The recently concluded 20th International AIDS Conference in Melbourne, Australia, convened advocates, activists, scientists, and clinicians to share reports on progress, breakthroughs, and best practices in controlling HIV/AIDS epidemic and, ultimately, achieving an AIDS-free generation. The conference included thousands of delegates from more than 200 countries representing the medical, research, government and advocacy sectors, as well as from the communities most affected by HIV/AIDS, including children, young women, men who have sex with men, transgender people, sex workers, and people who inject drugs.
Although we each brought distinct viewpoints, experiences, and opinions to the table, throughout the conference there was broad agreement on the need to focus our effort on specific geographic areas and key affected populations that experience the highest numbers of new HIV infections. We agree on, and are in basic alignment about, the need for comprehensive impact program assessments. We also agree on the importance of getting viral load access into resource-limited settings. It is clear that the closer we bring services to individuals and communities most in need, the better and more sustainable the outcomes.
The new UNAIDS Gap report, released in advance of the conference, underscores the tremendous progress we have made together in combatting HIV/AIDS. Worldwide, new HIV infections have fallen by 38 percent since 2001; AIDS-related deaths have declined by 35 percent since their peak in 2005; and nearly 13 million people had access to life-saving antiretroviral therapy (ART) at the end of 2013. Given where we were a decade ago, this is nothing short of extraordinary.
Despite this unprecedented progress, a number of critical gaps remain. For one, as the UNAIDS Gap report highlights, an estimated 19 million of the 35 million people living with HIV/AIDS globally do not know their HIV-positive status. This lack of awareness not only impedes people living with HIV/AIDS from receiving the care and treatment they need, but also facilitates onward transmission of HIV. We were also all struck, once again, by the staggering HIV burden that is borne by adolescent girls and young women in sub-Saharan Africa -- who account for one in four of all new HIV infections globally.
In session after session, we heard about the ongoing and devastating impact of stigma and discrimination in fueling the HIV/AIDS epidemic and inhibiting access to HIV services, particularly among key affected populations. In communities where stigma and discrimination prevail, so does HIV; in contrast, when comprehensive HIV services are available to all who need them in a non-discriminatory manner, we win. AIDS 2014 reinforced that we must redouble our effort to address this gap in all its complexities.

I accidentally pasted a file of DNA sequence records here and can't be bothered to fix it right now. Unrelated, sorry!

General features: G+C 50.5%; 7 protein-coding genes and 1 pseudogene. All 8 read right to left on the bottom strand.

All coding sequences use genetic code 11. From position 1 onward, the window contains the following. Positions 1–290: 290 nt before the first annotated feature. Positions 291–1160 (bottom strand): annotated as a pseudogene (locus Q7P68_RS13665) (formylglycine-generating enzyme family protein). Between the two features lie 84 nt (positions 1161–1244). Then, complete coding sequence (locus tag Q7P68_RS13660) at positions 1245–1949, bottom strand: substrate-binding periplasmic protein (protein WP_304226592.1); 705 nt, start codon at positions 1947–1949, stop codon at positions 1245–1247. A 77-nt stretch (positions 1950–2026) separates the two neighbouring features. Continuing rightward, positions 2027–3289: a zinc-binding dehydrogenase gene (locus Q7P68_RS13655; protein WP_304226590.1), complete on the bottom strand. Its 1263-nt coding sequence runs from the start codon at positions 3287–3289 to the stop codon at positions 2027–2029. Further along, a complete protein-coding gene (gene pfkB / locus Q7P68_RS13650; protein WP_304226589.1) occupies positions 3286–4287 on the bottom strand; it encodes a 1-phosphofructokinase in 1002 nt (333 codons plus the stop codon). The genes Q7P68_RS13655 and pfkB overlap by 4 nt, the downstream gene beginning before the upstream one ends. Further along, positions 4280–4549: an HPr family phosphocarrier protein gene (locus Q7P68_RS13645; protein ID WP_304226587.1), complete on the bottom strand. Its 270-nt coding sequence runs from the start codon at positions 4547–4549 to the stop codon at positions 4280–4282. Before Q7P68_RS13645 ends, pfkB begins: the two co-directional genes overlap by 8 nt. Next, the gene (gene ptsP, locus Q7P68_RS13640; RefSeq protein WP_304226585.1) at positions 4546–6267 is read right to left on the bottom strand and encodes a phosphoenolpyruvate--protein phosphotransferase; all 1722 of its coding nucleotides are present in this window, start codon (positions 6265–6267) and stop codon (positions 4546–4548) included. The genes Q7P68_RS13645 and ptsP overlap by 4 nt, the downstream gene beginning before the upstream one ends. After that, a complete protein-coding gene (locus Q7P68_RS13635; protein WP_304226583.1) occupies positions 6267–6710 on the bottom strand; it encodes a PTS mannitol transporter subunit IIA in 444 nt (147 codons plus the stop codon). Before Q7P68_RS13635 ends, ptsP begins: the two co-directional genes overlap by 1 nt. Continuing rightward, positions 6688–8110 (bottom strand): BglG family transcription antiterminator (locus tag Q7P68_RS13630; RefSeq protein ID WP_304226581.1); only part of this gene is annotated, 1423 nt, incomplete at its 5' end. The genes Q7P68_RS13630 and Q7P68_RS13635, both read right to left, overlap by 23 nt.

Another sizeable gap remains in getting tuberculosis patients tested for HIV and, if they are found to be HIV-positive, on ART. We are all in agreement that 100 percent of TB-HIV co-infected patients should be on ART, but current data show that only 45 percent are on treatment.
In Melbourne, we collectively pledged to work together to close these gaps and ensure that our programs continually innovate for more effective and efficient outcomes. Key to our success will be how well we harness and utilize the incredible amounts of data that are increasingly at our disposal. These data enable us to drill down further, to identify gaps in service access, uptake, and retention on a community-by-community basis, and to design solutions that are tailored to local conditions.
Improving data collection and use has long been a hallmark of the U.S. President's Emergency Plan for AIDS Relief (PEFPAR). As part of our ongoing commitment to transparency and accountability, last week PEPFAR launched our new PEPFAR Dashboards. Anyone can now go online to PEPFAR.gov and access our Planned Funding, Program Impact, and Expenditure Analysis data that illustrate the profound impact of PEPFAR programs. Over the course of the next several months, additional PEPFAR planning budgets, results, and expenditure data, as well as other information and analyses will be available in this transparent and easily-accessible format.
One last note on the Melbourne meeting, as we have all been, the conference was deeply affected by the tragic loss of life on Malaysia Airlines Flight MH17, including the death of six of our global health colleagues who were en route to the meeting. Throughout AIDS 2014, we honored the contributions and lives of these men and women who were taken from us so suddenly. As a community, we rallied to affirm their lives and hopefully inspire a new generation of global health advocates, activists, scientists, and clinicians to dedicate their lives to saving others.
About the Author: Ambassador Deborah L. Birx, M.D., serves as U.S. Global AIDS Coordinator.
Editor's Note: This entry also appears on The Huffington Post.